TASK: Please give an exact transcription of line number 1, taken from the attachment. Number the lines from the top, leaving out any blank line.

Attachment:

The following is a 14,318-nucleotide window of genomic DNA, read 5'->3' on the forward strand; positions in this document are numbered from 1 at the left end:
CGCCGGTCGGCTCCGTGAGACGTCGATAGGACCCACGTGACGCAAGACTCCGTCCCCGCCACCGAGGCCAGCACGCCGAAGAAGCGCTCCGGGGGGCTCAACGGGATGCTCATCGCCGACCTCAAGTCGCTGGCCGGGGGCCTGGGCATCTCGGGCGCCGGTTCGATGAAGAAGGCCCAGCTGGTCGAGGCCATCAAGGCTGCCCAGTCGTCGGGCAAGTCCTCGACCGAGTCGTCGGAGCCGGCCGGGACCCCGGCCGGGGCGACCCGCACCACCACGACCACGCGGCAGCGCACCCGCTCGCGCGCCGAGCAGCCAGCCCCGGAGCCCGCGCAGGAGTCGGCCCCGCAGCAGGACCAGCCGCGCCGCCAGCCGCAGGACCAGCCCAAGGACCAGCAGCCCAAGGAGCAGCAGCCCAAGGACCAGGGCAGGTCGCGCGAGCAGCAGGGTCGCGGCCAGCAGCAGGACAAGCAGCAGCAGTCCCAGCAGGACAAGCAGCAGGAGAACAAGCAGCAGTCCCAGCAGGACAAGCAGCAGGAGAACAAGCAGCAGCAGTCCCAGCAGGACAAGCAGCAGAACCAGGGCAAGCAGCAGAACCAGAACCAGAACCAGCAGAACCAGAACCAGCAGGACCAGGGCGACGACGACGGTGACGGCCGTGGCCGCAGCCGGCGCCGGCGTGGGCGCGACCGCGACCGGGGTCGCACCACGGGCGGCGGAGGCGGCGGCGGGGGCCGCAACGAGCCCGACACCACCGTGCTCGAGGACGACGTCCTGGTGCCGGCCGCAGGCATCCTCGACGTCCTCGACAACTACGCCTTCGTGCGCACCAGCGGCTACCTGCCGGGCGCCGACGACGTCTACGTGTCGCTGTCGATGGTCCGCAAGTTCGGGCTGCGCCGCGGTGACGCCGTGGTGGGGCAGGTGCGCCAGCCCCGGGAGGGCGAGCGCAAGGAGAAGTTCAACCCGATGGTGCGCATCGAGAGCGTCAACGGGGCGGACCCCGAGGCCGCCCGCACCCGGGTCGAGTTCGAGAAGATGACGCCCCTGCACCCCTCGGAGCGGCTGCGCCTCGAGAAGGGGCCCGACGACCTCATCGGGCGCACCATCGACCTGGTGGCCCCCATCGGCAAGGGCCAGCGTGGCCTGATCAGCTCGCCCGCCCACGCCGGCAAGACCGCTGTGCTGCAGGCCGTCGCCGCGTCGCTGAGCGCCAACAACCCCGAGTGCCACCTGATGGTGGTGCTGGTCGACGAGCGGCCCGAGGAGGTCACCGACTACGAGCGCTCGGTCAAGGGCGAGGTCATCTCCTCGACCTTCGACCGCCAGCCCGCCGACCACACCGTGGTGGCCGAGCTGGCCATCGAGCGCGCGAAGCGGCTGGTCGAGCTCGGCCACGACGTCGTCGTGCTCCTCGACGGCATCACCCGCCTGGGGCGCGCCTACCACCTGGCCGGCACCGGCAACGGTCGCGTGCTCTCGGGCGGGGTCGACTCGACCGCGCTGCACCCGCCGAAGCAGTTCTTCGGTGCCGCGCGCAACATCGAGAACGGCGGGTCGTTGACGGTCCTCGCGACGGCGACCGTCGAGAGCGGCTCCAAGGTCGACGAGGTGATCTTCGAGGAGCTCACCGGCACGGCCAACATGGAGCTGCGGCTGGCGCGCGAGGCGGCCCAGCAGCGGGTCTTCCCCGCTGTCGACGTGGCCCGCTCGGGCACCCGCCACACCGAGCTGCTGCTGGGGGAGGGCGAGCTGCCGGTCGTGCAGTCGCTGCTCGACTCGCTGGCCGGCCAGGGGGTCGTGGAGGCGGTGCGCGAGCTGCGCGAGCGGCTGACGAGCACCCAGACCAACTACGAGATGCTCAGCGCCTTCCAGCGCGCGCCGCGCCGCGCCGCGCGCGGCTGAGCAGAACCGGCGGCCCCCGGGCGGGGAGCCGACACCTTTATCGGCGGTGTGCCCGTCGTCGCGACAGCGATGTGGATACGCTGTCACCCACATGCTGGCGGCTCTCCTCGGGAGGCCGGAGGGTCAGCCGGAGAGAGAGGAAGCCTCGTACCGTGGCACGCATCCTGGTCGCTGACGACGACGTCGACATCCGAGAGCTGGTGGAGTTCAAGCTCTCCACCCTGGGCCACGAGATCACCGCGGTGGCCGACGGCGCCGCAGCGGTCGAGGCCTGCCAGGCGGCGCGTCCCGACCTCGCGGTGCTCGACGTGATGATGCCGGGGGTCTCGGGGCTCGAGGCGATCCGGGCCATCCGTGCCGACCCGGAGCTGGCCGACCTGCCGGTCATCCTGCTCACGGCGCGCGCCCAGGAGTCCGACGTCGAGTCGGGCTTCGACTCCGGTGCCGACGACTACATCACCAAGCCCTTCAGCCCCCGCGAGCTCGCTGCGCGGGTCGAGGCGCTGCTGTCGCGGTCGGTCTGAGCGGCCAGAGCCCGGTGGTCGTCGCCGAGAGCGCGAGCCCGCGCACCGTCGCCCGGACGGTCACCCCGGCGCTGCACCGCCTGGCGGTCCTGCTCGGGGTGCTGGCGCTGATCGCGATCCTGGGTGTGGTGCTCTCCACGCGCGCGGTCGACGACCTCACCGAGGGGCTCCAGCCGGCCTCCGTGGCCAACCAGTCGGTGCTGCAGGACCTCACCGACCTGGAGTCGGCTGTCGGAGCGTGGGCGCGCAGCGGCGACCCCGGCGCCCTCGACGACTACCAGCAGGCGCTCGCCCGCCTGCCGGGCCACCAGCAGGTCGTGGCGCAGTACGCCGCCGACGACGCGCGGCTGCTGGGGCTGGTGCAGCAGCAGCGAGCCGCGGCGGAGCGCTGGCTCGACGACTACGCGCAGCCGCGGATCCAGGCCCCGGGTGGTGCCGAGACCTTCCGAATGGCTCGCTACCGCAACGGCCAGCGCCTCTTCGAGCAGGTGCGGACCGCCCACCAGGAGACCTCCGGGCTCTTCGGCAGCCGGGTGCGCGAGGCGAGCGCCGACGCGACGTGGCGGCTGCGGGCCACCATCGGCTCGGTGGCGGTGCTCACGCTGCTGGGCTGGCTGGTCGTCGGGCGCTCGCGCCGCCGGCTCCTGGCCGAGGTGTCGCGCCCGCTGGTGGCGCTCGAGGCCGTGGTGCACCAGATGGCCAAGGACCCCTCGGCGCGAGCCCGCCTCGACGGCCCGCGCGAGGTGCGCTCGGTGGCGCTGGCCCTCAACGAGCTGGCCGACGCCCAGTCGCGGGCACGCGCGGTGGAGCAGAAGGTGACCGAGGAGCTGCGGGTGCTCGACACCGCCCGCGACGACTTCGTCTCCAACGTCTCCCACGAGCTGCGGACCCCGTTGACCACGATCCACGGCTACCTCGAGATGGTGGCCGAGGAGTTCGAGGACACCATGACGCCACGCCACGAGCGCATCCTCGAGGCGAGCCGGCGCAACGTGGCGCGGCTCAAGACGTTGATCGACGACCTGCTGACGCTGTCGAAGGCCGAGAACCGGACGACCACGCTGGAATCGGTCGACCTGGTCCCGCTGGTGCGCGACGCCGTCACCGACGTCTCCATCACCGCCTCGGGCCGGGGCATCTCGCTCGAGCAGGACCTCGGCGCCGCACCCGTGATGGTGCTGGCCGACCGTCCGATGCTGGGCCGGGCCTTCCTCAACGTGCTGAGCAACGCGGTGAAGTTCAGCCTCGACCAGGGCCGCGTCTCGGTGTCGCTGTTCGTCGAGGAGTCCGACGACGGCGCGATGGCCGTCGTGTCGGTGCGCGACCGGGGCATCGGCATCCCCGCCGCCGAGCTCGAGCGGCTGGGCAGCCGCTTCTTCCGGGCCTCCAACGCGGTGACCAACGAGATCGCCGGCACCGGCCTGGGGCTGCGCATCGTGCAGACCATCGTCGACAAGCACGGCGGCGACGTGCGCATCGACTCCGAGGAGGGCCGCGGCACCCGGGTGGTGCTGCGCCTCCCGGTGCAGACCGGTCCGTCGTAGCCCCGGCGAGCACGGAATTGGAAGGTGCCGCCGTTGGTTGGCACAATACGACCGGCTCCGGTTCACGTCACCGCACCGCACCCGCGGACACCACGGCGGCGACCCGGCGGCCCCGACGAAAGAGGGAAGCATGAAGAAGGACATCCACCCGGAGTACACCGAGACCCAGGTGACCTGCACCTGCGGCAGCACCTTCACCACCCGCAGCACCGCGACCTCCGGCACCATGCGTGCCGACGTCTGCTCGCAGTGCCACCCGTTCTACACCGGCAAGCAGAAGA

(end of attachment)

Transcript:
The following is a 14,318-nucleotide window of genomic DNA, read 5'->3' on the forward strand; positions in this document are numbered from 1 at the left end: